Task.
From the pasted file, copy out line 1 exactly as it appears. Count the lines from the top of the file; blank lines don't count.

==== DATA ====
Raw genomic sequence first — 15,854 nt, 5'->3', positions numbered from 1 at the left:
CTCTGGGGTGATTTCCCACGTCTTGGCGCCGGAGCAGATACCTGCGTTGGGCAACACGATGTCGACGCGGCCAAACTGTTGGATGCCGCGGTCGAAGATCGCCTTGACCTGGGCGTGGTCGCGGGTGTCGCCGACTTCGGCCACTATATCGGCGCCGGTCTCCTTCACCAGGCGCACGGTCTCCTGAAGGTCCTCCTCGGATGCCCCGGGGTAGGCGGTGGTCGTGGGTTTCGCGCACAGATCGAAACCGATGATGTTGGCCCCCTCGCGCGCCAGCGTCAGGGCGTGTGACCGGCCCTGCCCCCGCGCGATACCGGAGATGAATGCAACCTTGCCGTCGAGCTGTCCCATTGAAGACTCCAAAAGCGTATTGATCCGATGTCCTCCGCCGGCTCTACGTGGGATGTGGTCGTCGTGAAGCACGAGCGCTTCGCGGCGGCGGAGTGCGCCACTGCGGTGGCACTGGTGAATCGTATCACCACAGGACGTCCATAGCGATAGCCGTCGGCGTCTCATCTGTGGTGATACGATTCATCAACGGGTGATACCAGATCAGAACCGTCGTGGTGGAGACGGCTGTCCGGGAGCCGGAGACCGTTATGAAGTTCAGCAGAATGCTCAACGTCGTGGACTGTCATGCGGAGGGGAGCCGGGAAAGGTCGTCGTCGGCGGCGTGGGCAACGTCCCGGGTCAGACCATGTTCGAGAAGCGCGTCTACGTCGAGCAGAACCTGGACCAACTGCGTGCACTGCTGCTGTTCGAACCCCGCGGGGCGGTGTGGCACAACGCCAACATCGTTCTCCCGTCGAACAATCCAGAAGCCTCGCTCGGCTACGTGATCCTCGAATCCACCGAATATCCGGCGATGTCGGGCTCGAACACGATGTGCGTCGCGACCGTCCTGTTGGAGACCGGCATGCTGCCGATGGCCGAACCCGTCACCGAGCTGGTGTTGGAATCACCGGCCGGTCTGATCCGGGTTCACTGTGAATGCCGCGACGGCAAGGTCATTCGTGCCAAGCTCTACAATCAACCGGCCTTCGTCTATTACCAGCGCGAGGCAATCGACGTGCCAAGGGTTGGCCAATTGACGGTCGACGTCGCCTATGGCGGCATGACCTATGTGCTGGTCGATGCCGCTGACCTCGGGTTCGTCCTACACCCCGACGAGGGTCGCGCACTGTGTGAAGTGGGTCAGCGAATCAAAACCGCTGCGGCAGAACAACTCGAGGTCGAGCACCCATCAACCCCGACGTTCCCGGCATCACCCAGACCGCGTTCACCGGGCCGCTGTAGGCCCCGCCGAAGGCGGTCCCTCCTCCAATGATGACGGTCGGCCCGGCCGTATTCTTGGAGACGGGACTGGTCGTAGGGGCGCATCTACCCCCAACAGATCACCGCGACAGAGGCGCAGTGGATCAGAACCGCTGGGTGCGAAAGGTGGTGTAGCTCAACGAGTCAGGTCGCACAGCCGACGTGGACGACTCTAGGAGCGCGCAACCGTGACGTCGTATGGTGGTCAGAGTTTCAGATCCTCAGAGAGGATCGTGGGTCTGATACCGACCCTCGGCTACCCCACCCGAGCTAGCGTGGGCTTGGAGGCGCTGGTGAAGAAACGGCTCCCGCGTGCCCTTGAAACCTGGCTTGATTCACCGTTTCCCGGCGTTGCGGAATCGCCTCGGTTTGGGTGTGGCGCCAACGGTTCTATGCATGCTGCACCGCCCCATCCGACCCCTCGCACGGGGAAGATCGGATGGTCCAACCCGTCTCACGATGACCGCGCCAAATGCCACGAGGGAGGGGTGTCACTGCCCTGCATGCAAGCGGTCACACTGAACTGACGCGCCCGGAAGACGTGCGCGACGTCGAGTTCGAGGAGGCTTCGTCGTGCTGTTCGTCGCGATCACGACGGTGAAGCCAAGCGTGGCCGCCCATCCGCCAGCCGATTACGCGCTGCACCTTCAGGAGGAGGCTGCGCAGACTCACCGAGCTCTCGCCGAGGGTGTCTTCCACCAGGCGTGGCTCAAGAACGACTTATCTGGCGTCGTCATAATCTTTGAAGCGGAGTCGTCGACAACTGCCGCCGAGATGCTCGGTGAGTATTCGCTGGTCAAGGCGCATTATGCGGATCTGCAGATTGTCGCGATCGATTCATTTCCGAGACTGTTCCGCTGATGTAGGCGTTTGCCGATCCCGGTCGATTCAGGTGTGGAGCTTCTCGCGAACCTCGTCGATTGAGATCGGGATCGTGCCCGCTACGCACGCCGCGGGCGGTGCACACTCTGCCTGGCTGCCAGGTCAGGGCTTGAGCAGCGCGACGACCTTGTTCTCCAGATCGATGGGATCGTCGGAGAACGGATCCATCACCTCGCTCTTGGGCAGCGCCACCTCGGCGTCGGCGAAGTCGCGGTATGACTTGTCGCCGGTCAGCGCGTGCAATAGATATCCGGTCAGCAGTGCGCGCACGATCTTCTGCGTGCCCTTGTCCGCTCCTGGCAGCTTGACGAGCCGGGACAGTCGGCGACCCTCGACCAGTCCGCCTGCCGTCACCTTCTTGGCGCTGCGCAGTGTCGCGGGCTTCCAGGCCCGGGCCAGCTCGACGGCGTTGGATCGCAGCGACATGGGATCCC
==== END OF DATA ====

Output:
Raw genomic sequence first — 15,854 nt, 5'->3', positions numbered from 1 at the left: